Statistical methods for primary and secondary outcomes
Descriptive statistics will be used to report the rate of randomization (patients per month) as overall and per site numbers using medians and interquartile ranges (IQR).
Descriptive statistics (with corresponding standard deviations (SD) or IQR) will be used for continuous variables while frequencies and proportions (and 95%CIs) will be used to report categorical variables. A priori subgroup descriptive comparisons will include our randomization strata, along with the impact of duration of adjuvant therapy (e.g., greater or less than 6 cycles of temozolomide chemotherapy). This study will not be powered to make meaningful inferences on the superiority of either intervention. However, to have a better estimate of event rate (death) over time in a larger phase III trial, we will perform time-to-event analyses to evaluate the primary outcome for the future trial of overall survival time. We will interpret the results of each outcome as follows.
Adherence to protocol
We will define successful adherence as follows:
Documenting every scheduled clinical assessment on day 2, day 30, 6 months, and 1 year (if alive) in at least 90% of patients.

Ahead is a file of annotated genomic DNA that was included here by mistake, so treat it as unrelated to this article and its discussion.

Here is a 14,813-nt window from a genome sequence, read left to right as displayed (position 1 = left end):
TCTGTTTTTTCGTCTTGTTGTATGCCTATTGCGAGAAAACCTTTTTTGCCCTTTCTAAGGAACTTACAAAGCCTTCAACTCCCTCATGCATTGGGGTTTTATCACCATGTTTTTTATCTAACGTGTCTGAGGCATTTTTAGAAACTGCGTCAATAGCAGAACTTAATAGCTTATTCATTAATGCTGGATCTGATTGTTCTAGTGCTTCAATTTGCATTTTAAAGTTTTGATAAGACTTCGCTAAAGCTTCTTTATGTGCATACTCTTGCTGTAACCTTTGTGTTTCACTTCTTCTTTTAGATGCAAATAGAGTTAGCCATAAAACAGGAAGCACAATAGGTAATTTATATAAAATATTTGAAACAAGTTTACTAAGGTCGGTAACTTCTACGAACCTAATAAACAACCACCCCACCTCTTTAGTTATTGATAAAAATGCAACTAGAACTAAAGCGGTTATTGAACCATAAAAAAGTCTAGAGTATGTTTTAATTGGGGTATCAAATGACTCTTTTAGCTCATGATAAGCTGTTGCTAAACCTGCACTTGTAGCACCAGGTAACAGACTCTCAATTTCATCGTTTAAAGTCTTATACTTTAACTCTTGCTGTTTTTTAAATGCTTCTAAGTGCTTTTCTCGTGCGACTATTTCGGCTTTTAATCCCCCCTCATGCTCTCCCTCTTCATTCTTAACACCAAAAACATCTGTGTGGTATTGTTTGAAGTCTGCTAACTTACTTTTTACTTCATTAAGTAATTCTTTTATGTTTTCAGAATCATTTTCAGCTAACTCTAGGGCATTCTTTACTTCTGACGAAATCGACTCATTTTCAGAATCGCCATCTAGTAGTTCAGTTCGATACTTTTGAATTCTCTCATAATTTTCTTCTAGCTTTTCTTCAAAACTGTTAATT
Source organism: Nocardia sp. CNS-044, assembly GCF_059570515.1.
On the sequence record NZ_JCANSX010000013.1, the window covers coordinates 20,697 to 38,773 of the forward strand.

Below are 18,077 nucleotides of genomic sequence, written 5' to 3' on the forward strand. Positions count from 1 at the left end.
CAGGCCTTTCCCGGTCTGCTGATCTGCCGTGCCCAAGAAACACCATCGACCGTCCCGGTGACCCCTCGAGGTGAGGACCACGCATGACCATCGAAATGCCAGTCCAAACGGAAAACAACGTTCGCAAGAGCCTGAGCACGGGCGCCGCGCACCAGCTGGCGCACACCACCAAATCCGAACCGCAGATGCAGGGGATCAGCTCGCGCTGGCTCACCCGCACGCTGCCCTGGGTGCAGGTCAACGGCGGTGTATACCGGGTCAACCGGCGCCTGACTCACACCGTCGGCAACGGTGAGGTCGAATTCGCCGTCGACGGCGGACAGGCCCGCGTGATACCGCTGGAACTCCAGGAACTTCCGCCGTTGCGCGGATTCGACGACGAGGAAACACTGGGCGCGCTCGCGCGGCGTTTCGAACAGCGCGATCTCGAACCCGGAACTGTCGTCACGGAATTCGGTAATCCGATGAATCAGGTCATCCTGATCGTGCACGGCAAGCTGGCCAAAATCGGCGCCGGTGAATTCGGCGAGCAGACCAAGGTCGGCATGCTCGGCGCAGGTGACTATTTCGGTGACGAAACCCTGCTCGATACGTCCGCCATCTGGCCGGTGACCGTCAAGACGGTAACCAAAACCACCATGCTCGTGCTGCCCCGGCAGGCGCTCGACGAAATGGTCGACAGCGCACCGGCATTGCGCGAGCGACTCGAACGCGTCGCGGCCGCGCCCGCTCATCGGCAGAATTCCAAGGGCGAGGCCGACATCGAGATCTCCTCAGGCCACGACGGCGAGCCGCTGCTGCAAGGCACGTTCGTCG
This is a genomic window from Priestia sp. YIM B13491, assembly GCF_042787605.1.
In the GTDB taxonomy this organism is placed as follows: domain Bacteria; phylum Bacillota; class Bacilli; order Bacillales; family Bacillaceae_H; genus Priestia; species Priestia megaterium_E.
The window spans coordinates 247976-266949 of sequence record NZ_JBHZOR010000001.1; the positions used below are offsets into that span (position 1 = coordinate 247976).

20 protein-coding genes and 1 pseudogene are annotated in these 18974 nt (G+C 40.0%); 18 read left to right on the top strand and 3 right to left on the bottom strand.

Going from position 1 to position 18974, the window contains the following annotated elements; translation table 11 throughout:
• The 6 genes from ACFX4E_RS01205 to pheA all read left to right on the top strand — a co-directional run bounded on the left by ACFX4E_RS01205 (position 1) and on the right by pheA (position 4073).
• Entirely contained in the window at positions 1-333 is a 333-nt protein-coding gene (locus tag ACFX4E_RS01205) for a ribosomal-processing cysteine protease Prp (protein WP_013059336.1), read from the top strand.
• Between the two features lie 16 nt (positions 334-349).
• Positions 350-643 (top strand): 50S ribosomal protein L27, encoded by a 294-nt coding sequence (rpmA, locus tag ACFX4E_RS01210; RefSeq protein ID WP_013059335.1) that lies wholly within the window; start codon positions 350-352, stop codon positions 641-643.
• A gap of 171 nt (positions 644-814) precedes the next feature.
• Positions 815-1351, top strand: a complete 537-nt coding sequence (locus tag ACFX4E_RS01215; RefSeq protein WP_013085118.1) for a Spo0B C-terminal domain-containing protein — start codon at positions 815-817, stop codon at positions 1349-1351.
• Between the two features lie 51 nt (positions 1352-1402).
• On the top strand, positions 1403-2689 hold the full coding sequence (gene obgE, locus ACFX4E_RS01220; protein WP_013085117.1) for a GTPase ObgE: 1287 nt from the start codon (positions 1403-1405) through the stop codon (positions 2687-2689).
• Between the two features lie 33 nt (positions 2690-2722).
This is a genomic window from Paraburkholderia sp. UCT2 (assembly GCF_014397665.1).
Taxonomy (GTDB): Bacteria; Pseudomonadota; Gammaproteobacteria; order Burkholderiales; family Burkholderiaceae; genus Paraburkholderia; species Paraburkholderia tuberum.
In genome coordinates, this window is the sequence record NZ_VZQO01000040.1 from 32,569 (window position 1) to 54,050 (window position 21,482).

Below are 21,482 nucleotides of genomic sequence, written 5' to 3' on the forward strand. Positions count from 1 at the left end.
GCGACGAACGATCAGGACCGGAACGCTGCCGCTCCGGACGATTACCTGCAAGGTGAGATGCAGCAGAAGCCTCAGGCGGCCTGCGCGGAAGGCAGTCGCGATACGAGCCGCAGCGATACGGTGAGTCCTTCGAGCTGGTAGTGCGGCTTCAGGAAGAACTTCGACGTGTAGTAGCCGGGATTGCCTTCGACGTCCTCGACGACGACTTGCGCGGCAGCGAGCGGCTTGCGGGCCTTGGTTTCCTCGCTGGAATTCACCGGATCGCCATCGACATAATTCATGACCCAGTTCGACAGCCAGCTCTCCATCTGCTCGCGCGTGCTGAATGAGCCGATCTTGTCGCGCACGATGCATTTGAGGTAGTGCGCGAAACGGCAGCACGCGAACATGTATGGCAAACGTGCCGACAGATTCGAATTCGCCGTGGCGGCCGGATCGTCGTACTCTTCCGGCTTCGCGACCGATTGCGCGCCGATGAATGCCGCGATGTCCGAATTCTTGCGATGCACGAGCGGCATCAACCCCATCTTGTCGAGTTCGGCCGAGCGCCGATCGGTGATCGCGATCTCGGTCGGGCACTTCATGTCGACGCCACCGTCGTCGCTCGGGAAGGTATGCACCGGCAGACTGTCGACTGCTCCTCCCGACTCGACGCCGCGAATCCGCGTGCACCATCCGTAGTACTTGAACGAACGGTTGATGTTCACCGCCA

Implementation of the study protocol by measuring in at least 90% of enrolled patients the planned primary outcome measure for the larger trial (i.e., overall survival). This rate is comparable to the ability to obtain an outcome in previous large glioma studies 
Any reasons for non-adherence to the protocol will be recorded to improve the future larger trial. We will also capture the amount of personnel time required to screen for, consent, enroll patients, complete study procedures, and data collection for the first 5 patients at each site. A strategy to refine the final protocol for the full-scale trial based on the results of the each of above steps will be planned.